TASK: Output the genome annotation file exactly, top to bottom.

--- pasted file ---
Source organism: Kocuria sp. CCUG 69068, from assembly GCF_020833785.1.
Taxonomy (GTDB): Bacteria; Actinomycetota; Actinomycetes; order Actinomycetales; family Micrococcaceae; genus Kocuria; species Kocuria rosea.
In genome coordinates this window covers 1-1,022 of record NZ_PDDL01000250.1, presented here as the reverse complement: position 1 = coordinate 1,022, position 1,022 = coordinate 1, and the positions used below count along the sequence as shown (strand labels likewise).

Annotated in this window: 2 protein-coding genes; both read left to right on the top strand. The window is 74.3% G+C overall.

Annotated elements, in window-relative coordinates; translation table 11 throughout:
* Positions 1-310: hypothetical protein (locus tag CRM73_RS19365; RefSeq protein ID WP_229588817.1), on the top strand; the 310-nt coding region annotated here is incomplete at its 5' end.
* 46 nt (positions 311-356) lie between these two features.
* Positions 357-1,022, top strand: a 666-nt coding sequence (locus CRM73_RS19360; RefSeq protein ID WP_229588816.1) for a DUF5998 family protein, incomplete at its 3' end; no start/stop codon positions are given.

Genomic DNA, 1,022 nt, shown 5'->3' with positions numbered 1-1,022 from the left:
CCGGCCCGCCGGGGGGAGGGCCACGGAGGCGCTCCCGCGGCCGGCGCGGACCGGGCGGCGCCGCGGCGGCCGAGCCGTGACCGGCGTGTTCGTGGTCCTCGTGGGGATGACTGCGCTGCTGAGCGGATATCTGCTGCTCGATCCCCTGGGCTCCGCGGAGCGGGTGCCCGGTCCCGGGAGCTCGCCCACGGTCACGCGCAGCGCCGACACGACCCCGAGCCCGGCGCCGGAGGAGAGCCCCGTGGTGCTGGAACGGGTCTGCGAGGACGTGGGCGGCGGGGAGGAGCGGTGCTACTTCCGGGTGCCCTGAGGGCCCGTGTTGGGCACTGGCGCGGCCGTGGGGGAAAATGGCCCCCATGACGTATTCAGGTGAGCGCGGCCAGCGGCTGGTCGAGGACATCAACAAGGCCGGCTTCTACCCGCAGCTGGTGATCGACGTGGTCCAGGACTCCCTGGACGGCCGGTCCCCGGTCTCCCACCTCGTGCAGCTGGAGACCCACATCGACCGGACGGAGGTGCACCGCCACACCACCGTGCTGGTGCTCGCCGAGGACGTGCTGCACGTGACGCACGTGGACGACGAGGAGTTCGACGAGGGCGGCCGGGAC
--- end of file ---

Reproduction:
Source organism: Kocuria sp. CCUG 69068, from assembly GCF_020833785.1.
Taxonomy (GTDB): Bacteria; Actinomycetota; Actinomycetes; order Actinomycetales; family Micrococcaceae; genus Kocuria; species Kocuria rosea.
In genome coordinates this window covers 1-1,022 of record NZ_PDDL01000250.1, presented here as the reverse complement: position 1 = coordinate 1,022, position 1,022 = coordinate 1, and the positions used below count along the sequence as shown (strand labels likewise).

Annotated in this window: 2 protein-coding genes; both read left to right on the top strand. The window is 74.3% G+C overall.

Annotated elements, in window-relative coordinates; translation table 11 throughout:
* Positions 1-310: hypothetical protein (locus tag CRM73_RS19365; RefSeq protein ID WP_229588817.1), on the top strand; the 310-nt coding region annotated here is incomplete at its 5' end.
* 46 nt (positions 311-356) lie between these two features.
* Positions 357-1,022, top strand: a 666-nt coding sequence (locus CRM73_RS19360; RefSeq protein ID WP_229588816.1) for a DUF5998 family protein, incomplete at its 3' end; no start/stop codon positions are given.

Genomic DNA, 1,022 nt, shown 5'->3' with positions numbered 1-1,022 from the left:
CCGGCCCGCCGGGGGGAGGGCCACGGAGGCGCTCCCGCGGCCGGCGCGGACCGGGCGGCGCCGCGGCGGCCGAGCCGTGACCGGCGTGTTCGTGGTCCTCGTGGGGATGACTGCGCTGCTGAGCGGATATCTGCTGCTCGATCCCCTGGGCTCCGCGGAGCGGGTGCCCGGTCCCGGGAGCTCGCCCACGGTCACGCGCAGCGCCGACACGACCCCGAGCCCGGCGCCGGAGGAGAGCCCCGTGGTGCTGGAACGGGTCTGCGAGGACGTGGGCGGCGGGGAGGAGCGGTGCTACTTCCGGGTGCCCTGAGGGCCCGTGTTGGGCACTGGCGCGGCCGTGGGGGAAAATGGCCCCCATGACGTATTCAGGTGAGCGCGGCCAGCGGCTGGTCGAGGACATCAACAAGGCCGGCTTCTACCCGCAGCTGGTGATCGACGTGGTCCAGGACTCCCTGGACGGCCGGTCCCCGGTCTCCCACCTCGTGCAGCTGGAGACCCACATCGACCGGACGGAGGTGCACCGCCACACCACCGTGCTGGTGCTCGCCGAGGACGTGCTGCACGTGACGCACGTGGACGACGAGGAGTTCGACGAGGGCGGCCGGGAC